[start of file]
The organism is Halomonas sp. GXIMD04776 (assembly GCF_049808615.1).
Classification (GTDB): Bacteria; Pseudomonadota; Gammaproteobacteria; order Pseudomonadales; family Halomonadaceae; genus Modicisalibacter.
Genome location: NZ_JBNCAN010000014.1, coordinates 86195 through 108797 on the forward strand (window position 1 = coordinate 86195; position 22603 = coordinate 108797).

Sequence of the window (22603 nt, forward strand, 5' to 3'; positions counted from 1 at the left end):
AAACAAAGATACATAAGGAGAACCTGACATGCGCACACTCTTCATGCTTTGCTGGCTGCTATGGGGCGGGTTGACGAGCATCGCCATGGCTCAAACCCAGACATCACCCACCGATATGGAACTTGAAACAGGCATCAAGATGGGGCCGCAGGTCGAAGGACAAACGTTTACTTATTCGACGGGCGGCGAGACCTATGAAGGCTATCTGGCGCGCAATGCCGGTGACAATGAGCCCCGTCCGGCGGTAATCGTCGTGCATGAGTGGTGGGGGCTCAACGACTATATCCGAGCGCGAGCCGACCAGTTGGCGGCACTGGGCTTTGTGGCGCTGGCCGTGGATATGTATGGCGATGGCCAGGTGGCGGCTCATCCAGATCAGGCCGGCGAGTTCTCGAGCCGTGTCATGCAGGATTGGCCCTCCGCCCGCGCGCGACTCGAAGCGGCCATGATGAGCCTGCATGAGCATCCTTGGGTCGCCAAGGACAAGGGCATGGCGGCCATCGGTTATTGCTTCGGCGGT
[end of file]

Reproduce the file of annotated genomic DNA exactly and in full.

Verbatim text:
The organism is Halomonas sp. GXIMD04776 (assembly GCF_049808615.1).
Classification (GTDB): Bacteria; Pseudomonadota; Gammaproteobacteria; order Pseudomonadales; family Halomonadaceae; genus Modicisalibacter.
Genome location: NZ_JBNCAN010000014.1, coordinates 86195 through 108797 on the forward strand (window position 1 = coordinate 86195; position 22603 = coordinate 108797).

Sequence of the window (22603 nt, forward strand, 5' to 3'; positions counted from 1 at the left end):
AAACAAAGATACATAAGGAGAACCTGACATGCGCACACTCTTCATGCTTTGCTGGCTGCTATGGGGCGGGTTGACGAGCATCGCCATGGCTCAAACCCAGACATCACCCACCGATATGGAACTTGAAACAGGCATCAAGATGGGGCCGCAGGTCGAAGGACAAACGTTTACTTATTCGACGGGCGGCGAGACCTATGAAGGCTATCTGGCGCGCAATGCCGGTGACAATGAGCCCCGTCCGGCGGTAATCGTCGTGCATGAGTGGTGGGGGCTCAACGACTATATCCGAGCGCGAGCCGACCAGTTGGCGGCACTGGGCTTTGTGGCGCTGGCCGTGGATATGTATGGCGATGGCCAGGTGGCGGCTCATCCAGATCAGGCCGGCGAGTTCTCGAGCCGTGTCATGCAGGATTGGCCCTCCGCCCGCGCGCGACTCGAAGCGGCCATGATGAGCCTGCATGAGCATCCTTGGGTCGCCAAGGACAAGGGCATGGCGGCCATCGGTTATTGCTTCGGCGGT